hit of keyboards in the background for about 4 aching minutes.
Then a drum beat kicks in, and the song becomes much livelier.
It is a good intro to the album.
The next track, Freefall is a guitar and piano affair
that is reminscent of the album The Moon and The Melodies
that the Cocteau's did with Harold Budd. It has a similar hazy,
wandering feel, and builds slowly.
Thunderbird Road is up next. From the title one would
expect this to be a rocker, somehow. And yet, this is the most
minimal song on the album. It is constructed out of rumbling
echoing chords, and honestly reminds me of the work of Rothko
(who oddly enough have released an EP
on Bella Union, the label Guthrie co-owns with fellow ex-Cocteau
Twin Simon Raymonde). This is a decent and quite delicate tune,
but the ending is particularly nice, where Guthrie layers in
waves of overdrive, bringing the sound to a climactic peak,
and then the whole thing just fades out.
The next track, Tera is more electronic than the rest
of the album. It starts with a wavering keyboard loop and a
staticky beat. Guthrie strums over this, his guitar played through
gobs of tremolo. The overall effect is lovely, and i rather
like this tune.
Next, Crossing The Line starts with a slow, minimal
intro that is very similar to Thunderbird Road, but the
song gets busier from there. A tinkling, tense keyboard riff
comes in to provide a monotonous rhythm, and string hits wander
through periodically. Guthrie's guitar is loud, with long distorted
notes. This is an odd song, more psychedelic than ambient.
Into Stressa is next, and features loads of tremolo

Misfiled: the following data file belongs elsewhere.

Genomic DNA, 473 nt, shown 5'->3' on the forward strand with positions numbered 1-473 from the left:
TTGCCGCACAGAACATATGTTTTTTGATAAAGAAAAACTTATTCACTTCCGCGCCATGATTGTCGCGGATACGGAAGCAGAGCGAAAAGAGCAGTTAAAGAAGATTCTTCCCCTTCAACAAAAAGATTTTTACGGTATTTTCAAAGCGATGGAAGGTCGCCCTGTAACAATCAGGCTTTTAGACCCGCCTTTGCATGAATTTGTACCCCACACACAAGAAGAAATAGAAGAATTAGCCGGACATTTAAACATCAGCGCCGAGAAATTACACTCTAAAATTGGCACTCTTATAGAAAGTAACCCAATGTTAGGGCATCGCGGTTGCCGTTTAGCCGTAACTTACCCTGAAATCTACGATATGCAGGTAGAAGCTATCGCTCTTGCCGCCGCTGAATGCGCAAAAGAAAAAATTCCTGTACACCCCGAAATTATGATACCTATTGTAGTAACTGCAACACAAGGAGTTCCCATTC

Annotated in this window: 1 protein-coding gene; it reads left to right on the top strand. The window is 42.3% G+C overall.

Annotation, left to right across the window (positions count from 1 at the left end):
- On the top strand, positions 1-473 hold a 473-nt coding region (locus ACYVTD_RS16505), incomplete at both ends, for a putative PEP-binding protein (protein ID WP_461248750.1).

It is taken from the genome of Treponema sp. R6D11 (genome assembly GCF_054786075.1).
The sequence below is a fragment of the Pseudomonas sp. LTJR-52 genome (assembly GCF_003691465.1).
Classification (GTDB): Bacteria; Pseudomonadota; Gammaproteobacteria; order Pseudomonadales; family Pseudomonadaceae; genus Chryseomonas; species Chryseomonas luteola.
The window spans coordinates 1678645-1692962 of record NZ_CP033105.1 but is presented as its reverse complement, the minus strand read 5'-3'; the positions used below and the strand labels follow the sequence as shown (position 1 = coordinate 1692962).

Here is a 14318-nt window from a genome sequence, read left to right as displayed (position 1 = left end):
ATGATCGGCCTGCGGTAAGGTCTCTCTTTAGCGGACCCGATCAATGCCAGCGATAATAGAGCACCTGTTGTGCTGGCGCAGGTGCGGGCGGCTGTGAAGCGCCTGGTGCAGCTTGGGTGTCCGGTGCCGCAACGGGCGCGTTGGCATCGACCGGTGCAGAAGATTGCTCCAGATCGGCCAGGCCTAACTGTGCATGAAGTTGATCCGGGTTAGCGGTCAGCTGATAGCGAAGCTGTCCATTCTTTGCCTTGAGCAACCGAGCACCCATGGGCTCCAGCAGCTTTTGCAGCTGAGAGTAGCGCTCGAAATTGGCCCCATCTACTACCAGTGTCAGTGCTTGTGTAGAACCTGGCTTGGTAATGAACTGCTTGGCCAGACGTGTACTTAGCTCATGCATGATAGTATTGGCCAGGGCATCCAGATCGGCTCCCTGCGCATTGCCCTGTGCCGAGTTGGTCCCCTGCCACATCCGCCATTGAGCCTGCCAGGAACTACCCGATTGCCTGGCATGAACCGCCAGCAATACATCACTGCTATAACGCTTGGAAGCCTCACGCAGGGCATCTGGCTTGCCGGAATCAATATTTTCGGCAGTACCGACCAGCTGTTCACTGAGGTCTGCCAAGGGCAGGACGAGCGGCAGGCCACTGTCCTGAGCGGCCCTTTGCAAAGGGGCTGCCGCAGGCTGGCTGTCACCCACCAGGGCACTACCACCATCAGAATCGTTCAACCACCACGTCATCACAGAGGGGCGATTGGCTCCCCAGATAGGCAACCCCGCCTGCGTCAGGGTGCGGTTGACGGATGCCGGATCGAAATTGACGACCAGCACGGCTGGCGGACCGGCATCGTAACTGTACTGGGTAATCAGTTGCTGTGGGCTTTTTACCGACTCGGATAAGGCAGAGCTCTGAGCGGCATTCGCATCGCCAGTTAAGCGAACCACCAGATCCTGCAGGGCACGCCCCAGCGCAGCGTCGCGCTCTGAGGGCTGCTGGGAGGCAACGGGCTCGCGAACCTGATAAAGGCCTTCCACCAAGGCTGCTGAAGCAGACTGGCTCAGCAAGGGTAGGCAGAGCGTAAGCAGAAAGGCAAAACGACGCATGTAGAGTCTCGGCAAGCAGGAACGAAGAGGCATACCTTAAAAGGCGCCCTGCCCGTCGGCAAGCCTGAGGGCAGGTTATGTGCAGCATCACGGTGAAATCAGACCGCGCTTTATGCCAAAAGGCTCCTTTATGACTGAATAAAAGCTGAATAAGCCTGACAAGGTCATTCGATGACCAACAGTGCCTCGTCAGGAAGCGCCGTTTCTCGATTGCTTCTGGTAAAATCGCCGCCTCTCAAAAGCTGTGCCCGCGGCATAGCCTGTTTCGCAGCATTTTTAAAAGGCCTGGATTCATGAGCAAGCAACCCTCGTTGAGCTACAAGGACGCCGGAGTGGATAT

on the guitar. In fact, this tune reminds me a good deal of
Guthrie's work in Violet
Indiana. This song is a little slower than Violet Indiana
tunes tend to be, and in a way it suffers for the lack of Siobhan
DeMare's voice. I actually think this would have made a better
Violet Indiana tune than it makes an instrumental, but still,
it's not bad.
Next is Music For Labor which again features wavering
keyboards. Guthrie's guitar here is more echoed and less tremoloed,
and the song really reminds me of mid 80's Cocteau Twins. Good
The next track, Falling From Grace, is rather different.
The guitarwork here is very light and distorted in an entirely
different way. I am not sure what he is doing here, but i can
tell that there are several guitar layers, each playing slightly
different parts. This is a really beautiful piece. The layers
play off of each other wonderfully.
This fades into the prominant piano of Elemental, which
is the most "normal" song on the album in the sense that it
is the least ambient. Piano and guitar combine with layers of
real drumming to create an almost rocking tune.
However, the album's closer, Drift is pure guitar ambience,
adequately described by its title.
So there you go, 10 songs from Guthrie. I like it, despite
my intial disappointment, and other Minions who are not such
extreme Guthrie fans enjoyed this album as well. What more recommendation
do you need?